The neighborhood isn’t totally foreign to night owls, however. Back in the Swingers days, Sean MacPherson and Jon Sidel opened Olive in the area, and the Kibitz room on Fairfax was popular with big name musicians, who used to drop by to play at the bar attached to Canter’s. But more recently, Fairfax has been popping with the addition of two new bars: Rosewood Tavern and Vodvil. Rosewood Tavern has emerged as a hit from the moment they opened in May, thanks to a low-key pub vibe in an exposed-brick environment (28 craft brews can’t hurt). The future is less certain for the just-opened Vodvil, which boasts a novel concept that may or may not endear itself to locals.

So what’s the deal with Vodvil? Well, the bar and restaurant encourages patrons to play games while they eat and drink. We’re talking word games, trivia, classic game show challenges and party games like charades and celebrity. Every night has a different theme. Hosts with microphones, who resemble stand-up comics, guide guests through the evening, which features trivia tied to what’s displayed on a large screen. Trivia in bars is nothing new, but this high-tech approach is winning over guests over, so far.

The problem with the lounge is a surreptitious $6 per person “entertainment” fee added to each person’s bill at the end of the evening. This fee is not really disclosed up front, leaving some to feel as if they’ve been had. The charge acts as a sort of de facto cover change, which is what the bar should do up front, so people know what they are in for. That said, the bar should be commended for pushing forward with a new concept. It gets loud inside, with multiple sound sources competing for your attention, but it can be a fun choice for first dates and office parties.

Next up for the neighborhood is a gastropub inside the former Largo space, which sources say is coming soon.

ANIMAL Instincts Bring SPAM to Sole East, Lipitor to Follow

West takes East (coast, that is) this week as the elegant Tudor-style walls of Montauk’s Sole East is overrun by breakout L.A. act ANIMAL. From August 12—18th, rock-star renegade chefs Jon Shook and Vinny Dotolo, formerly of Food Network’s “Two Dudes Catering” fame shove the Sole East backyard’s dainty arugula salad and seasonal fish dishes aside in favor of their trademark meat, meat, and well, more meat. Seven days out East, seven meaty delights.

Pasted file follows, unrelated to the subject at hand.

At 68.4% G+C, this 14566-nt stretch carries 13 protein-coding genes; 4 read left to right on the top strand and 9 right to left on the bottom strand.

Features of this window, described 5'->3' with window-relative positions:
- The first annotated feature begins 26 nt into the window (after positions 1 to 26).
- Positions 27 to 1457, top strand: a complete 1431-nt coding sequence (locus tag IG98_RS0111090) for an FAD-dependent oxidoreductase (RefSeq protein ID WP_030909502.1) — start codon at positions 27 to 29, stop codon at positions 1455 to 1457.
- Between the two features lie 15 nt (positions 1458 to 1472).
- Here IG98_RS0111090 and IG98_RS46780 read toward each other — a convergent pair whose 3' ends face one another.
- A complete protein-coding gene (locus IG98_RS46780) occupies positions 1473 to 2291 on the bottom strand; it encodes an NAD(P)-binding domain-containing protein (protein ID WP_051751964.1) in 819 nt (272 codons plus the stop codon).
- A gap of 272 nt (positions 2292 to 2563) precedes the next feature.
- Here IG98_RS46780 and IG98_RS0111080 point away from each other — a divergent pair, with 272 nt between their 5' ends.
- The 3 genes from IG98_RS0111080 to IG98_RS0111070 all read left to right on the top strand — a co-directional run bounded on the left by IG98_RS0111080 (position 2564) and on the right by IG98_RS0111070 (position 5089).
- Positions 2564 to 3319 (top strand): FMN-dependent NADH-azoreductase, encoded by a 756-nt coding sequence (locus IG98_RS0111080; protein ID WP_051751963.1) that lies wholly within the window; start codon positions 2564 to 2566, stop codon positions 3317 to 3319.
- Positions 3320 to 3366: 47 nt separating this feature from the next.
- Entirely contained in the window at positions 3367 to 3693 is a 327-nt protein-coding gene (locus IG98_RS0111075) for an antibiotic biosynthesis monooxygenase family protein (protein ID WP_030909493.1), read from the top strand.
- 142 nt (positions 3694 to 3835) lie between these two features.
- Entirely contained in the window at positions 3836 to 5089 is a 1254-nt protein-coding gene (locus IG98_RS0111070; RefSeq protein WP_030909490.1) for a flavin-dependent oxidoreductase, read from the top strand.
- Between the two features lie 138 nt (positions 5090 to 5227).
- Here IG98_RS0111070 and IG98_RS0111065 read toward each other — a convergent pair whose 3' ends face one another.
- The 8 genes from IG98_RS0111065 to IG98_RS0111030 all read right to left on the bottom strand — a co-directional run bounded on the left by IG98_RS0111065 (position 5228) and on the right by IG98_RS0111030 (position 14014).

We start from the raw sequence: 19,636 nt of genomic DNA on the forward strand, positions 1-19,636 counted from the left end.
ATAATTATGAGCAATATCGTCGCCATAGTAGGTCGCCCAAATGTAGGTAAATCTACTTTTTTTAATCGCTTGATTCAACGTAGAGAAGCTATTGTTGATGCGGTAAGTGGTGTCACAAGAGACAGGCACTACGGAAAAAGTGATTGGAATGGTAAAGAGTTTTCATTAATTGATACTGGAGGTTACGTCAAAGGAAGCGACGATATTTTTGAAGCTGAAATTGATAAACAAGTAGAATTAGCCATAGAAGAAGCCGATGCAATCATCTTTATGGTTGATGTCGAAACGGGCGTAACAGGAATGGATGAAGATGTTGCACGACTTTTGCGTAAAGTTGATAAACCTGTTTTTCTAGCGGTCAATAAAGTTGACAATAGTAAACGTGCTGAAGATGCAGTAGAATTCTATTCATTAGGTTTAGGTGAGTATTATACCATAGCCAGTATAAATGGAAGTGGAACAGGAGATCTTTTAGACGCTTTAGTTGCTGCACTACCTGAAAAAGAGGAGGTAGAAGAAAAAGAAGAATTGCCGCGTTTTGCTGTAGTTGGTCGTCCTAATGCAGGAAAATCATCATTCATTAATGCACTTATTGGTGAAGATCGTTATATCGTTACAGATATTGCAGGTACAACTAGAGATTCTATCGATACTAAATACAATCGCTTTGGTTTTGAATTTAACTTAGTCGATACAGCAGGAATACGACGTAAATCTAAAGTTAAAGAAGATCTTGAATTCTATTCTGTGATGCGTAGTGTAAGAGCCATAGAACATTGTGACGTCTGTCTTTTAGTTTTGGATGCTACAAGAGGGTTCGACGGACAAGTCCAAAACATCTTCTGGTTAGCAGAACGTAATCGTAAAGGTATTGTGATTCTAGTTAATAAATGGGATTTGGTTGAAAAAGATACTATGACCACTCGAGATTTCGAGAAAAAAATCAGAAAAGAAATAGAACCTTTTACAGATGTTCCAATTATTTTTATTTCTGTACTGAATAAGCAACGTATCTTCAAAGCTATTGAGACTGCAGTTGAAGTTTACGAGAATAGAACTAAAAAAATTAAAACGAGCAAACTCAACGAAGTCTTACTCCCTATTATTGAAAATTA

Kick off with BBQ pork belly sliders, into melty-petit basque (sheep’s milk cheese) chorizo garlic bread. As for your veggie fix? Crispy lime hominy was corn, once upon a time, before it was boiled, breaded, and deep-fried into Michael Pollan’s worst nightmare, but Hungry Man’s dream come true.


Man-up for the main entrée: Loco Moco, an upscale spin on a local Montauk surfer’s fried egg atop a slab of spam on a burger. Class things up with quail egg, and what’s missing? Foie gras, naturally. While not on the suggested SPAM Blue Ribbon winners, anyone who can justify charging $35 for square meat in a can (it was pretty darn good) is welcome to come visit the Eastern Seaboard again anytime.

Tempting as the bacon chocolate crunch bar sounds, it’s probably wiser to round out your meal with a ten mile jog, or a Lipitor prescription. Macho meaty goodness, but not for the faint of heart. Literally.

Los Angeles: Top 5 Buzzy Kitchens

imageThey’re being talked about for a reason …

1. Melograno Alberto Lazzarino Northern Italian native shows Angelenos what gnocchi should be. 2. The Foundry Eric Greenspan Restau-tainment spot offers short ribs and Santa Barbara prawns to the tune of jazz. 3. Anisette Alain Giraud A French chef comes to LA and brings France with him. Everyone swoons.

4. Animal Jon Shook and Vinny Dotolo Dudes who probably love Frisbee golf also know what to do with pork. 5. Palate Food + Wine Octavio Becerra Unusual things like meat in jars makes people flock to the ‘burbs.